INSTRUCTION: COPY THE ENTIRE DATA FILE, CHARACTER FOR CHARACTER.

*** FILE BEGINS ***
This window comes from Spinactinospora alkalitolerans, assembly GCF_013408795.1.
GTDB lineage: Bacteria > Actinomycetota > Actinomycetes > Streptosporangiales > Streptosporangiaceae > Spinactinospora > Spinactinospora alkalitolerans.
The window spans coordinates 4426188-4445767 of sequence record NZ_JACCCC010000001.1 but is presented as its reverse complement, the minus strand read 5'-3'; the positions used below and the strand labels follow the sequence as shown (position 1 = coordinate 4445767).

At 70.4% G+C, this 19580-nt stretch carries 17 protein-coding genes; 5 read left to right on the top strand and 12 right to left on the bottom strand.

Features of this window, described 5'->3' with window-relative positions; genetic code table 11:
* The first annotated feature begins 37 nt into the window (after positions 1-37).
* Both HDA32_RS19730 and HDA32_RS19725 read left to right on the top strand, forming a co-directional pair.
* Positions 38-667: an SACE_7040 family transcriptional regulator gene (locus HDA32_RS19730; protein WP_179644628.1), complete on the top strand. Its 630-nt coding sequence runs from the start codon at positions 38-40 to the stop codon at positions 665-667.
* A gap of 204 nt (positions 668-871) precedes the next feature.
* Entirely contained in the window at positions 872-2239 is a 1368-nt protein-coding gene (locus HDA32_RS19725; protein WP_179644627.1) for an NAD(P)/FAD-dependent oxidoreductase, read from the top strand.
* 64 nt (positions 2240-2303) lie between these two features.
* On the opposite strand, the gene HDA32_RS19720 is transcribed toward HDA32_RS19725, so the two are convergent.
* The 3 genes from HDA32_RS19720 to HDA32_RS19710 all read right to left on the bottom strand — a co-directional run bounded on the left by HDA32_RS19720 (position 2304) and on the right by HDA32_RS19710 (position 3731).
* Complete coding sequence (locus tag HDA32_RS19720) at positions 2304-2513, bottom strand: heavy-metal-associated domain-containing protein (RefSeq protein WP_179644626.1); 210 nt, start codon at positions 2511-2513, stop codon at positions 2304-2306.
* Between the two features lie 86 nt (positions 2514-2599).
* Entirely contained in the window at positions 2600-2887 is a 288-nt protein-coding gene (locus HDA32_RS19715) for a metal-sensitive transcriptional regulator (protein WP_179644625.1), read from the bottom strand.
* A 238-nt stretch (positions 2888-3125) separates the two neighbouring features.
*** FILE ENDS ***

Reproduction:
This window comes from Spinactinospora alkalitolerans, assembly GCF_013408795.1.
GTDB lineage: Bacteria > Actinomycetota > Actinomycetes > Streptosporangiales > Streptosporangiaceae > Spinactinospora > Spinactinospora alkalitolerans.
The window spans coordinates 4426188-4445767 of sequence record NZ_JACCCC010000001.1 but is presented as its reverse complement, the minus strand read 5'-3'; the positions used below and the strand labels follow the sequence as shown (position 1 = coordinate 4445767).

At 70.4% G+C, this 19580-nt stretch carries 17 protein-coding genes; 5 read left to right on the top strand and 12 right to left on the bottom strand.

Features of this window, described 5'->3' with window-relative positions; genetic code table 11:
* The first annotated feature begins 37 nt into the window (after positions 1-37).
* Both HDA32_RS19730 and HDA32_RS19725 read left to right on the top strand, forming a co-directional pair.
* Positions 38-667: an SACE_7040 family transcriptional regulator gene (locus HDA32_RS19730; protein WP_179644628.1), complete on the top strand. Its 630-nt coding sequence runs from the start codon at positions 38-40 to the stop codon at positions 665-667.
* A gap of 204 nt (positions 668-871) precedes the next feature.
* Entirely contained in the window at positions 872-2239 is a 1368-nt protein-coding gene (locus HDA32_RS19725; protein WP_179644627.1) for an NAD(P)/FAD-dependent oxidoreductase, read from the top strand.
* 64 nt (positions 2240-2303) lie between these two features.
* On the opposite strand, the gene HDA32_RS19720 is transcribed toward HDA32_RS19725, so the two are convergent.
* The 3 genes from HDA32_RS19720 to HDA32_RS19710 all read right to left on the bottom strand — a co-directional run bounded on the left by HDA32_RS19720 (position 2304) and on the right by HDA32_RS19710 (position 3731).
* Complete coding sequence (locus tag HDA32_RS19720) at positions 2304-2513, bottom strand: heavy-metal-associated domain-containing protein (RefSeq protein WP_179644626.1); 210 nt, start codon at positions 2511-2513, stop codon at positions 2304-2306.
* Between the two features lie 86 nt (positions 2514-2599).
* Entirely contained in the window at positions 2600-2887 is a 288-nt protein-coding gene (locus HDA32_RS19715) for a metal-sensitive transcriptional regulator (protein WP_179644625.1), read from the bottom strand.
* A 238-nt stretch (positions 2888-3125) separates the two neighbouring features.